A note about Tesla: Their unique funding history and the market in which they operate makes them an awkward inclusion in this list. They raised very little venture capital, but had access to massive government loans and other sources of funding which distorts some comparisons. We’ve tried to focus on median dollar figures throughout this piece to limit the impact of Tesla’s outlier market capitalization. If you’re curious, here is a link to the data without Tesla if you’d like to see how it compares.
6. Public markets aren’t particularly generous
If founders take one thing from this post we hope it’s that the median value of the successful startups in this sample is approximately four billion dollars. Over 50 of these publicly traded companies — nearly a third — have market caps that are <$2B.
Founders often want to accelerate as quickly as possible to a $1B+ valuation, often well in advance of revenue metrics that would justify such a valuation. It is understandable. “Unicorn” status is a helpful recruiting tool and a measure of success (however imperfect), but growing into that valuation might be harder than it first appears.
7. Maintaining valuation is tough
Even if you’re able to get a high valuation from the public markets to start, holding it over time can be hard. There are a dozen companies on this list that have market caps/exit values that are lower than the amount of VC and IPO proceeds they’ve raised.
Over 25% of the companies that went public in this period have since been taken private either through acquisition, merger, or private equity.
For all the criticisms of venture capital it can be downright generous when compared to the public markets.
8. Some of the best companies are rarely discussed
Many of the startups on this list will surprise no one and they have been endlessly studied, debated, and celebrated. Books have been written about the management philosophies and their founders have been subjects of hagiographic biographies. However, many of the most successful companies are relatively under-discussed.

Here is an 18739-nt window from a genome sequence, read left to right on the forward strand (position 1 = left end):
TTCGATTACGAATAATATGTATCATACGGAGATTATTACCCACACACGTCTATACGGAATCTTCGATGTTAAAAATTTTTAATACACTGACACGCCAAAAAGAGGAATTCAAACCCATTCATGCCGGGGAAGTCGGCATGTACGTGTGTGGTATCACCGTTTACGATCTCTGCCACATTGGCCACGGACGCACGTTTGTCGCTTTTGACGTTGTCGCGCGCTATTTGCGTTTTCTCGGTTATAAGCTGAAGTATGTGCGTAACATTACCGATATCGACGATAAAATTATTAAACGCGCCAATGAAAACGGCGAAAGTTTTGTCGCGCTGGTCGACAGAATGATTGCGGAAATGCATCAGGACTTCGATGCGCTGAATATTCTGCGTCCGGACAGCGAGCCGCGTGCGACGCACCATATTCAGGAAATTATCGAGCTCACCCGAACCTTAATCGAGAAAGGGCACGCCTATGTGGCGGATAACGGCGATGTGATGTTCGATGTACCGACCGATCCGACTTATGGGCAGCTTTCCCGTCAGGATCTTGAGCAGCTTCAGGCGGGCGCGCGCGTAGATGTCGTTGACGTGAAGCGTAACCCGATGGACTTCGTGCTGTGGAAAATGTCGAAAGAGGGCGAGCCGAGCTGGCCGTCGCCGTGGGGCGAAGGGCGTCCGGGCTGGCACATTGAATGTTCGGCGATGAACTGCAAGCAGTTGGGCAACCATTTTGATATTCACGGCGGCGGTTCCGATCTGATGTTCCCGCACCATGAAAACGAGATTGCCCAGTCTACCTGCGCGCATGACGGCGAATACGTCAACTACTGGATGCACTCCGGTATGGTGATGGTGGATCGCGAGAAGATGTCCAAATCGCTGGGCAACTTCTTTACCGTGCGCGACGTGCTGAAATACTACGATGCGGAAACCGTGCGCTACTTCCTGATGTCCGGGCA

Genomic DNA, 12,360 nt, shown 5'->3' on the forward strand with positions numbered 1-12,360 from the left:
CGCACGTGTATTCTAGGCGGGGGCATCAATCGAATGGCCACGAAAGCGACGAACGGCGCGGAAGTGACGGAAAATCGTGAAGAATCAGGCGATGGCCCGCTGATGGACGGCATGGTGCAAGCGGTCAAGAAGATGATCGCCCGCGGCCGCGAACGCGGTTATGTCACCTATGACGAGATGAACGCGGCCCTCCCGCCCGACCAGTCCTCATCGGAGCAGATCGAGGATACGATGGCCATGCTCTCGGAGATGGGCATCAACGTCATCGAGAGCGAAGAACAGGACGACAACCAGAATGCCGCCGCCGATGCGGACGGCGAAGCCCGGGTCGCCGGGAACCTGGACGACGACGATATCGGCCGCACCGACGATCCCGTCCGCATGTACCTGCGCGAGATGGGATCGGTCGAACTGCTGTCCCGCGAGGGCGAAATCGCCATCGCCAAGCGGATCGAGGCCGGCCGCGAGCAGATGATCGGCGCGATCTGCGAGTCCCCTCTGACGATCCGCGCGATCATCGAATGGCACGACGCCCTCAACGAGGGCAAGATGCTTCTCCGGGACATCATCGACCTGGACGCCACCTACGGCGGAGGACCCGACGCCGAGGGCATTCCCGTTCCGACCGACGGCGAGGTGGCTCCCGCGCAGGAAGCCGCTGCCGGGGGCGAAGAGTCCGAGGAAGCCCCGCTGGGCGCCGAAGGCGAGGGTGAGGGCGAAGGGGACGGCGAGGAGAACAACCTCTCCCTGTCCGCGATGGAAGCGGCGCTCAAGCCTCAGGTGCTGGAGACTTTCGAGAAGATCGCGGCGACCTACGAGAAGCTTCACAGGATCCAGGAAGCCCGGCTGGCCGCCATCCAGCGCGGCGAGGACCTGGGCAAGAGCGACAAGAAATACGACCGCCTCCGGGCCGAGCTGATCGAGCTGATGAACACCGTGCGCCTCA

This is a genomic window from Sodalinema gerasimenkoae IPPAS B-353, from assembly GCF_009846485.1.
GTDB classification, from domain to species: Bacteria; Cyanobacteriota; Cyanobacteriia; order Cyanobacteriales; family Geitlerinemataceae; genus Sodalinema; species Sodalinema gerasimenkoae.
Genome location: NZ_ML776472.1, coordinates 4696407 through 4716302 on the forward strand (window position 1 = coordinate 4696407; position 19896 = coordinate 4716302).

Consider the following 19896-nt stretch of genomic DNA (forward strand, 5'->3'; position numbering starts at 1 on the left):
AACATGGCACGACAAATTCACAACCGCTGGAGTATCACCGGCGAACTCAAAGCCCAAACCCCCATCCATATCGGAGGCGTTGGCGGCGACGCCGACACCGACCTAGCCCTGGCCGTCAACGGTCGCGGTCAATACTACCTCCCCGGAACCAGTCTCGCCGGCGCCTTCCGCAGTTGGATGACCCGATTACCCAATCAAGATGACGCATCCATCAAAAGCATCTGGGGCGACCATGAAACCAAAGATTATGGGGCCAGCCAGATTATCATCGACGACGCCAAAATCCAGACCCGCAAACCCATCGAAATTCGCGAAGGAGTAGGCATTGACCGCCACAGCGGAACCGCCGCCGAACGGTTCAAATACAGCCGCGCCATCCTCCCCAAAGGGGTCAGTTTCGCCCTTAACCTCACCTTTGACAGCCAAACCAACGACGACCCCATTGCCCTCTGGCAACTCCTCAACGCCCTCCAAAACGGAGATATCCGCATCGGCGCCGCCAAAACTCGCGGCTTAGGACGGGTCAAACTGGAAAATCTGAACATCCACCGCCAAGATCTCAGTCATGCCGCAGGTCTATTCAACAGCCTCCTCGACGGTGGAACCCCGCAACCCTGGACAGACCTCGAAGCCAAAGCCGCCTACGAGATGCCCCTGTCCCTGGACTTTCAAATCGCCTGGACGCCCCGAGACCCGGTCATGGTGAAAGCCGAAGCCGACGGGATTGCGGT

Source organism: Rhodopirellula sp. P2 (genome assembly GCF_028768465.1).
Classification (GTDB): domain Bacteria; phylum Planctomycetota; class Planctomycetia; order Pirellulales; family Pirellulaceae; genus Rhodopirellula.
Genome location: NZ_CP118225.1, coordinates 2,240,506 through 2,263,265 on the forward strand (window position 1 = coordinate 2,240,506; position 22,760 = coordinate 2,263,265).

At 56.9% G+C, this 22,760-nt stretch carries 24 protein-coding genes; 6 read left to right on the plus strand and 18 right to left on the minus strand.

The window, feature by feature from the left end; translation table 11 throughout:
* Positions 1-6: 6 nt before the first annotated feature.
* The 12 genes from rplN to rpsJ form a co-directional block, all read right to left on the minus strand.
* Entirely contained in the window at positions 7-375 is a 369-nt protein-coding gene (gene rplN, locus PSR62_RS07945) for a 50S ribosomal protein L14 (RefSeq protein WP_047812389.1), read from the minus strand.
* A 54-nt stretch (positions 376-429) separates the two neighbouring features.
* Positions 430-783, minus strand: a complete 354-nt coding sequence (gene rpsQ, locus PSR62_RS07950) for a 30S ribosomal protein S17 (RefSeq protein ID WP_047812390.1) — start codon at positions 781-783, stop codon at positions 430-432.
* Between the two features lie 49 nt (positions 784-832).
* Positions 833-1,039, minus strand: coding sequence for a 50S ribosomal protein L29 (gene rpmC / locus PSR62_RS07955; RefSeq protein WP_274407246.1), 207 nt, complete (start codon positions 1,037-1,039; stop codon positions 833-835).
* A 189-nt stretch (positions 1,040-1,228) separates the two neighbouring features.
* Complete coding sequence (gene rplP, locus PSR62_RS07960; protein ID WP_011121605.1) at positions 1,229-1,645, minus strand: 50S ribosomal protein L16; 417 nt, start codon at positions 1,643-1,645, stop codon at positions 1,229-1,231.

ServiceNow, Crowdstrike, Workday, Veeva, Livongo, The Trade Desk, Palo Alto Networks, Cloudflare, DataDog, and ZScaler are some of the most successful companies of the last 20 years, but they almost never trend on Twitter. Few outside of their industry can articulate the strategic frameworks that have propelled them to success or how their org charts drive innovation.
Even ostensibly consumer-focused companies like Wayfair and Roku aren’t particularly big features in the entrepreneurial discourse. There are more paths to success than many believe and some of the most fruitful have barely been traced.
9. Four of the 20 least-funded companies are decacorns
There’s a belief among some investors that deploying huge amounts of capital is the only way to build substantial businesses. Among the twenty least-funded companies, four are decacorns and more than half of the least funded startups are worth more than the median market cap of the data set.
Fun fact: three companies from this least funded group, Atlassian, The Trade Desk, and Veeva, also appear on the previous “most valuable” table as well!
10. B2C Companies are worth more, But there are more B2B winners
The breakdown between B2B and B2C businesses is fascinating. B2C startups create more value in aggregate despite there being half as many of them.
However, removing the previously discussed outliers (FB/TSLA/UBER) impacts the statistics dramatically. The aggregate market cap drops by almost two trillion dollars, though the median values remain stable. It is worth noting that there are more than twice as many B2B companies on the list, so if you’re interested in probabilities there’s a strong case to be made for SaaS. Also, the notion that B2B startups are more capital intensive — a holdover from the Dot-com boom and early Web 2.0 — is largely disproven by this data.
Capital has no insights. This is one of our core beliefs as investors, and we believe this data supports the thesis. That said, this data isn’t the last word on anything.
Some excellent startups have entered the market over the last two years which aren’t reflected in this sample. The focus on the existing stock indices also doesn’t capture the emergence of DeFi and the broader crypto landscape which will likely be a big part of the mix in the coming decade. Still, we think this data is important and should be understood by founders as they make decisions about fundraising.